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Course Directory > Postgraduate (taught) > MPA International Development - MPA/ID
Kennedy School of Government (KSG)
The Master in Public Administration in International Development (MPA/ID) is designed to prepare the next generation of leaders in international development. It is an economics-centered, multi-disciplinary program, combining rigorous training in analytical and quantitative methods with an emphasis on policy and practice.
Each academic year, a class of about 65 students enrolls in this selective program. Geared to the future development practitioner rather than the future scholar or teacher, the MPA/ID is taught with intense rigor and quality. Both U.S. and international candidates are considered for admission. Applicants must demonstrate competence in economics and quantitative analysis and the potential for leadership in international development. Although the MPA/ID program occasionally accepts applicants directly from undergraduate colleges and universities, most admitted candidates have between three and five years of work experience in government, central and regional banks, international development institutions, non-governmental organizations, or private businesses.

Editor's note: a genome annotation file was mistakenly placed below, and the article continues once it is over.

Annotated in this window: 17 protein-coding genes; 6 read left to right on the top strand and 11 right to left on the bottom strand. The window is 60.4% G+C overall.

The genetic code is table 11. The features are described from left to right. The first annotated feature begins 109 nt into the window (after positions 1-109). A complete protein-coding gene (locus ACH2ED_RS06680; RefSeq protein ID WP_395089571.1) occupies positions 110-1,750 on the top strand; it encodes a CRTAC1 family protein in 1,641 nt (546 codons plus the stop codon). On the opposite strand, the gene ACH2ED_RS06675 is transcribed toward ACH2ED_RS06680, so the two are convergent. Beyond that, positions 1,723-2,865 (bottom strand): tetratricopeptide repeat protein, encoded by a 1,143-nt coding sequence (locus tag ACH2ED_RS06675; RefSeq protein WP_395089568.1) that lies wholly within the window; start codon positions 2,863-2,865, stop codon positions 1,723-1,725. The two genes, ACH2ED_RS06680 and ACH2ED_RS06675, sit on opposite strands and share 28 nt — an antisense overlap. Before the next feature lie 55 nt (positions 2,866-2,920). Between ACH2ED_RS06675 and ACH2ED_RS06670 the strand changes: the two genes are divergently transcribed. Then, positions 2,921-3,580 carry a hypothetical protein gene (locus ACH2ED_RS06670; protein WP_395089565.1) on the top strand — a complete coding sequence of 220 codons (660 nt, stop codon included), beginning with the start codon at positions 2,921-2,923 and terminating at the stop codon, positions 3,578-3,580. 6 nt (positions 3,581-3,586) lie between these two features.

By creating this program, the Kennedy School has established a new career path towards leadership positions in international development. Existing programs emphasize either high-level technical training (as in master's and PhD programs in economics) or professional training (as in master's programs in international affairs or public administration). The MPA/ID combines the two approaches.
Our students graduate with the analytical and technical skills that one expects of economics PhD students, as well as deep immersion in the problems and institutional realities of developing countries that excellence in this field requires.
The goal of the second year of the MPA/ID is to broaden the students' knowledge in the field and to deepen their understanding of a major area of development practice. In this year students are given wide latitude to choose electives. Students develop the ability to apply the theoretical and empirical tools learned in their first-year core courses to a policy track which they have chosen based on their professional and career interests. The three policy tracks are:
1. National and international economic policies
2. Private sector development and its regulation9488